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A guide to referencing styles at GSM London

Citation of Primary Sources

case law

Neutral citation

This system has been in use since 2001 by the High Court and the Court of Appeal, becoming a standard for all UK courts. This system does not distinguish between print and online media.

It follows the convention below:

Year | Court Name | Division (optional) | Case Number   


United Kingdom England and Wales
Supreme Court (UKSC) Court of Appeal Civil Div. (EWCA Civ)
House of Lords (UKHL) Court of Appeal Crim Div. (EWCA Crim)
Privy Council (UKPC) High Court Chancery Div. (EWHC Ch)
  High Court Queen's Bench Div. (EWHC QB)
  High Court Family Div. (EWHC Fam)


[2012] EWCA Civ 1288



Hierarchy of Law Reports

A Practice Direction on the citation of authorities, issued in 2012, sets out the hierarchy for the majority of authoritative law reports that could be referenced.

  1. Official Law Reports (A.C., Q.B., Ch., Fam.) published by the Incorporated Council of Law Reporting for England and Wales (ICLR) are accessible via both Westlaw UK and LexisLibrary (accessible via your Plymouth account)
  2. Weekly Law Reports (WLR) which appear both on Westlaw UK and LexisLibrary and the All England Law Reports (ALL ER)  which are available only on LexisLibrary. If a case is reported in both series, either may be cited.
  3. In the absence of relevant material appearing in any of the above sources, the specialist series  are the next ones in the hierarchical line to refer to.

If a case is not cited in any of the previous series, all other reports may be considered.

The law reports cover image          


Example citation of UK Case Law:

uk case law example one with instructions

UK statute example one


Referring to a specific part of a statute

When referring to a specific part, section, subsection, paragraph, subparagraph or schedule you will need to add the relevant specific details to your citation. See below table:

part/parts pt/pts
section/sections s/ss
subsection/subsections sub-s/sub-ss
paragraph/paragraphs para/paras
subparagraph/subparagraphs subpara/subpara
schedule/schedules sch/schs


Data Protection Act 1998, s 47(2)(a)

For statutory instruments add:

Name | Year, | SI Number   


SI example


The Ionising Radiation (Medical Exposure) Regulations 2017, SI 2017/1322

atomium brussels image

EU legislation will be either a primary or a secondary/subsidiary source.

Primary sources, such as EU treaties and protocols, use the following convention:

Legislation title | [Year] | OJ series | issue/first page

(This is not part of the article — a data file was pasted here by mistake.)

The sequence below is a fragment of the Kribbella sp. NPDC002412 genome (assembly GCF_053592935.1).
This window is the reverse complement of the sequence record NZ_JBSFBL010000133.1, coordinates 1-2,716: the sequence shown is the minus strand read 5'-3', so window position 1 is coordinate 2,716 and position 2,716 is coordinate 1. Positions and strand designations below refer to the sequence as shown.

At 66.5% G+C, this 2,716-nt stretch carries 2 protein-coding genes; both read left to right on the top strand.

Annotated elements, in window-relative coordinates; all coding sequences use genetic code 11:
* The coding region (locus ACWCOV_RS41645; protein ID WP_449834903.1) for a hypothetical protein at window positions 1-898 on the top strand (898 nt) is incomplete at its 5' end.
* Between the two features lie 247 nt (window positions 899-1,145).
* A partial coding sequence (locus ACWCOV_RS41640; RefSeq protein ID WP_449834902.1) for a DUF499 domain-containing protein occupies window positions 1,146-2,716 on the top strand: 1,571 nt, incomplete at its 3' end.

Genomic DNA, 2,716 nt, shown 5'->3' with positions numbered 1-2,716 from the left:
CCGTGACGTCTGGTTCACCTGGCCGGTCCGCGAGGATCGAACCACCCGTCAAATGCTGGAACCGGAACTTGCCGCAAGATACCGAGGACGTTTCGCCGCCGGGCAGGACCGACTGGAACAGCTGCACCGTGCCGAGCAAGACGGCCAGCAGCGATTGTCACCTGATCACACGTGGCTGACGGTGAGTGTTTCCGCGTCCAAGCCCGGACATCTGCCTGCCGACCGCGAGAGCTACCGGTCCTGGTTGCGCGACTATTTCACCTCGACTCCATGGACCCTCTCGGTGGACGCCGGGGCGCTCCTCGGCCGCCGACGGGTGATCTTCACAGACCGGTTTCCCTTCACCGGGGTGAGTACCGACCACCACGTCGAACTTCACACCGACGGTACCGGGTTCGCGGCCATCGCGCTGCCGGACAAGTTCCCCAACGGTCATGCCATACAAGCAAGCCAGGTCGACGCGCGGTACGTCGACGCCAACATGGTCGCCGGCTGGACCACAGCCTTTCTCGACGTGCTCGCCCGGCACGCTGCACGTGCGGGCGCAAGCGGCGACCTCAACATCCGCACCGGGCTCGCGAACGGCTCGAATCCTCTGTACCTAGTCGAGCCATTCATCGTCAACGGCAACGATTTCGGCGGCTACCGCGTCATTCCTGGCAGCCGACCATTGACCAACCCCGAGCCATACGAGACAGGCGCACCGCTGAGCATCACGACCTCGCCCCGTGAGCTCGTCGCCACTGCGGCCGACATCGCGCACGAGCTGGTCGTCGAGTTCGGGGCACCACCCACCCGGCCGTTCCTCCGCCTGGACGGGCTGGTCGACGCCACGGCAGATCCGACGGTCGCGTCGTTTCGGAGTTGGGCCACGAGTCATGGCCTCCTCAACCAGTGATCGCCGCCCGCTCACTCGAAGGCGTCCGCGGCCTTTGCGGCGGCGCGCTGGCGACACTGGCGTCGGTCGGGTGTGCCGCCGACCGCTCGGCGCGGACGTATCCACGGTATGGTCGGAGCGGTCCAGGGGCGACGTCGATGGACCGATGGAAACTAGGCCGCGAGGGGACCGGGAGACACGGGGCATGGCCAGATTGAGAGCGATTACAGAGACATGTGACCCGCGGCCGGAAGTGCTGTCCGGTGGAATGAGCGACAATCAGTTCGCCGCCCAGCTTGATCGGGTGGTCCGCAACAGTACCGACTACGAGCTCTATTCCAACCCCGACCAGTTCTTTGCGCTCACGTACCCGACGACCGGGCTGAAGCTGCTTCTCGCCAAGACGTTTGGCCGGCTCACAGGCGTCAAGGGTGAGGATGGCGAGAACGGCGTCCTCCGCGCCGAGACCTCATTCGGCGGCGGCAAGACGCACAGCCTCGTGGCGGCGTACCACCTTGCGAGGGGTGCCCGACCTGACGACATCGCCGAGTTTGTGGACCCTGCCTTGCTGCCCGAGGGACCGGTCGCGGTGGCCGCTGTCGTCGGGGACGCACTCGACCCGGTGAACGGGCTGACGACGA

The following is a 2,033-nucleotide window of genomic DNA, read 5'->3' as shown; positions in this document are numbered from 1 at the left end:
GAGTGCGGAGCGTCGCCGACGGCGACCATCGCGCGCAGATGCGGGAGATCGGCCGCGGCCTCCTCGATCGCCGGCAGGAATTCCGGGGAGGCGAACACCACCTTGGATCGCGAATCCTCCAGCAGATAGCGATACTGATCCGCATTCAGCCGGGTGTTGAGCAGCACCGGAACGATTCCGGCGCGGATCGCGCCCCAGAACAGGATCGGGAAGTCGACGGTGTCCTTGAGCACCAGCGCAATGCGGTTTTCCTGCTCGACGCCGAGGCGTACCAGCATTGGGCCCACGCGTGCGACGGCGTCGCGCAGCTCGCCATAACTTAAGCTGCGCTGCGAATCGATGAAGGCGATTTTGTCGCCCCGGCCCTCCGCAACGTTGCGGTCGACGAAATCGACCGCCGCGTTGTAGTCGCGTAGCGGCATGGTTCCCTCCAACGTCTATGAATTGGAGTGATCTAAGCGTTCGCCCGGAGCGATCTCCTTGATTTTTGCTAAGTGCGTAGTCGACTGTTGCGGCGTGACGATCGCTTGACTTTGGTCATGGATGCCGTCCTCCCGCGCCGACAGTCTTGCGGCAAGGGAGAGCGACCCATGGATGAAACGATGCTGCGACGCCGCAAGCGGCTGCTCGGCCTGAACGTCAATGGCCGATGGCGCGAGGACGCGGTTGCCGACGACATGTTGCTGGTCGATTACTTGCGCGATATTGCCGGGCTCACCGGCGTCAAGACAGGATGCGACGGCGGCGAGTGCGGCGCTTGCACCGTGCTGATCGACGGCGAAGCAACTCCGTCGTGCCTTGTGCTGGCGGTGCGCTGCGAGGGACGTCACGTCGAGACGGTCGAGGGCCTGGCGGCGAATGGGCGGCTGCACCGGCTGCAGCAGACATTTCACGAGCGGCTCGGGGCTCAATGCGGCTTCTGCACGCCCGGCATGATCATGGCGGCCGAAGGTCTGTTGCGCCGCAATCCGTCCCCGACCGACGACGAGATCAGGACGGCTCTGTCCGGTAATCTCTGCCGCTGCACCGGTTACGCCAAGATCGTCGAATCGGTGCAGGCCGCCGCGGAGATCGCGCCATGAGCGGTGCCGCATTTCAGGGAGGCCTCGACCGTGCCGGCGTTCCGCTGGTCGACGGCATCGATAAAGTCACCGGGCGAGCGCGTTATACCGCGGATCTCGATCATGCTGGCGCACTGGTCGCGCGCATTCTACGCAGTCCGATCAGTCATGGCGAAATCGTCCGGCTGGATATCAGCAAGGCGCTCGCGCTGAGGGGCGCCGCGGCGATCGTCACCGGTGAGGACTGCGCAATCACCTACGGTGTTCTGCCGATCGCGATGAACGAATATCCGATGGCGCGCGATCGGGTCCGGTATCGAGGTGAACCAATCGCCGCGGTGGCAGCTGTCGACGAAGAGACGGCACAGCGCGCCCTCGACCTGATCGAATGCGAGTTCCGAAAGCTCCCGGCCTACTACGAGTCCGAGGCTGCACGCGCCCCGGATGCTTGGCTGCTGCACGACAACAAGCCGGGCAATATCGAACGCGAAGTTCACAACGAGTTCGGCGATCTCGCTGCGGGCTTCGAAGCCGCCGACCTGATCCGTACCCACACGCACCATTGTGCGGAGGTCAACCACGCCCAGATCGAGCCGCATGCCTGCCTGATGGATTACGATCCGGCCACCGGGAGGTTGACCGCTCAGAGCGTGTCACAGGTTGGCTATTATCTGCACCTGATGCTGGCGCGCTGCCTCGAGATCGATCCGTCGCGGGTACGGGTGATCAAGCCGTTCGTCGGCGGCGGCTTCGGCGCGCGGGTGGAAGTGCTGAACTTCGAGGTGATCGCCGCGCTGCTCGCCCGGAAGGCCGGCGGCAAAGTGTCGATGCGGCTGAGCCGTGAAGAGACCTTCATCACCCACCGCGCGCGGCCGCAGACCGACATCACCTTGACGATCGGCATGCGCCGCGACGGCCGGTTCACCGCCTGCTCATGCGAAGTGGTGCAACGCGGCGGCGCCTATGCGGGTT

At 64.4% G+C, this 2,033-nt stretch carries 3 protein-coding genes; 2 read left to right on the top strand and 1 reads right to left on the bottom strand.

Consolidated Version of the Treaty on European Union [2012] OJ C326/13

EU treaty example

Secondary/subsidiary sources, such as regulations, directives, recommendations and opinions use the following convention:

Legislation title | number title | [year] | OJ L | issue/first page


Regulation (EU) No 952/2013 of the European Parliament and of the Council of 9 October 2013 laying down the Union Customs Code [2013] OJ L 269/1

EU regulation example


For both Judgments of the European Court of Justice and the General Court, the following convention should be used. 

case number | case name | [year] | report abbreviation | first page



  • The case name should be in italics
  • Official reports should be used where possible (cited ECR)
  • Cases before the European Court of Justice are given the prefix C- in the case number
  • Cases ruled by the General Court are given the prefix T- in the case number
  • For unreported cases, cite the relevant notice in the Official Journal (OJ)



Case T-239/00 SCI UK Ltd v Commission of the European Communities [2002] ECR II-2960

ECJ judgment example


HUDOC image

For judgments of the European Court of Human Rights (ECtHR), the following convention should be used:

case name | (year) | vol | report abbreviation | first page

You may cite from any of the below:

  • Official reports available on the HUDOC database
  • Reports of Judgments and Decisions available on LexisLibrary (ECHR)
  • European Human Rights Reports in Westlaw (EHRR)


Piermont v France (1995) 20 EHRR 301

ECtHR judgement example





legal systems globally


Cases from foreign jurisdictions

Always cite cases from other jurisdictions as they are cited in their own jurisdiction but with minimal punctuation.


Legislation from foreign jurisdictions

Always cite foreign legislation as cited in its own jurisdiction but without any full stops in the abbreviations. Appendix 4.3 in the official OSCOLA guide contains details on how to cite sources.



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